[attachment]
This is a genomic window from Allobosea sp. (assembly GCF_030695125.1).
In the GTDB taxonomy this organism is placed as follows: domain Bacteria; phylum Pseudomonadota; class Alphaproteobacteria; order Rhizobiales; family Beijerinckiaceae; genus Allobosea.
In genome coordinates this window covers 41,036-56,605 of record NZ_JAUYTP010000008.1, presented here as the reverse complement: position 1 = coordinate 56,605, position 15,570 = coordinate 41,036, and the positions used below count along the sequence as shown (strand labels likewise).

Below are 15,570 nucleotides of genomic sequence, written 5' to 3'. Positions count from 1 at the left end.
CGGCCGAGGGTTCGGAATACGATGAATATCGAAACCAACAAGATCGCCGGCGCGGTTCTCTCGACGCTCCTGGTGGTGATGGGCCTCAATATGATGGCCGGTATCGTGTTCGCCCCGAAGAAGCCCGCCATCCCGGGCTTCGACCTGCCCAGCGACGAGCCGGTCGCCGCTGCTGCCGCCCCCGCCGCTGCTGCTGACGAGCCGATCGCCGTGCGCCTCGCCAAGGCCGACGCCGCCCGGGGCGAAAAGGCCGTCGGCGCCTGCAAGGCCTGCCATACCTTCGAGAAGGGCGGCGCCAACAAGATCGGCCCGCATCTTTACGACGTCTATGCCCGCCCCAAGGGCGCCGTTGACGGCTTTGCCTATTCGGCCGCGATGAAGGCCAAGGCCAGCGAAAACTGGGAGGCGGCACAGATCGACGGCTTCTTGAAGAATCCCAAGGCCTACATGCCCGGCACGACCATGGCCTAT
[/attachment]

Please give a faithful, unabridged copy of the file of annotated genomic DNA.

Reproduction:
This is a genomic window from Allobosea sp. (assembly GCF_030695125.1).
In the GTDB taxonomy this organism is placed as follows: domain Bacteria; phylum Pseudomonadota; class Alphaproteobacteria; order Rhizobiales; family Beijerinckiaceae; genus Allobosea.
In genome coordinates this window covers 41,036-56,605 of record NZ_JAUYTP010000008.1, presented here as the reverse complement: position 1 = coordinate 56,605, position 15,570 = coordinate 41,036, and the positions used below count along the sequence as shown (strand labels likewise).

Below are 15,570 nucleotides of genomic sequence, written 5' to 3'. Positions count from 1 at the left end.
CGGCCGAGGGTTCGGAATACGATGAATATCGAAACCAACAAGATCGCCGGCGCGGTTCTCTCGACGCTCCTGGTGGTGATGGGCCTCAATATGATGGCCGGTATCGTGTTCGCCCCGAAGAAGCCCGCCATCCCGGGCTTCGACCTGCCCAGCGACGAGCCGGTCGCCGCTGCTGCCGCCCCCGCCGCTGCTGCTGACGAGCCGATCGCCGTGCGCCTCGCCAAGGCCGACGCCGCCCGGGGCGAAAAGGCCGTCGGCGCCTGCAAGGCCTGCCATACCTTCGAGAAGGGCGGCGCCAACAAGATCGGCCCGCATCTTTACGACGTCTATGCCCGCCCCAAGGGCGCCGTTGACGGCTTTGCCTATTCGGCCGCGATGAAGGCCAAGGCCAGCGAAAACTGGGAGGCGGCACAGATCGACGGCTTCTTGAAGAATCCCAAGGCCTACATGCCCGGCACGACCATGGCCTAT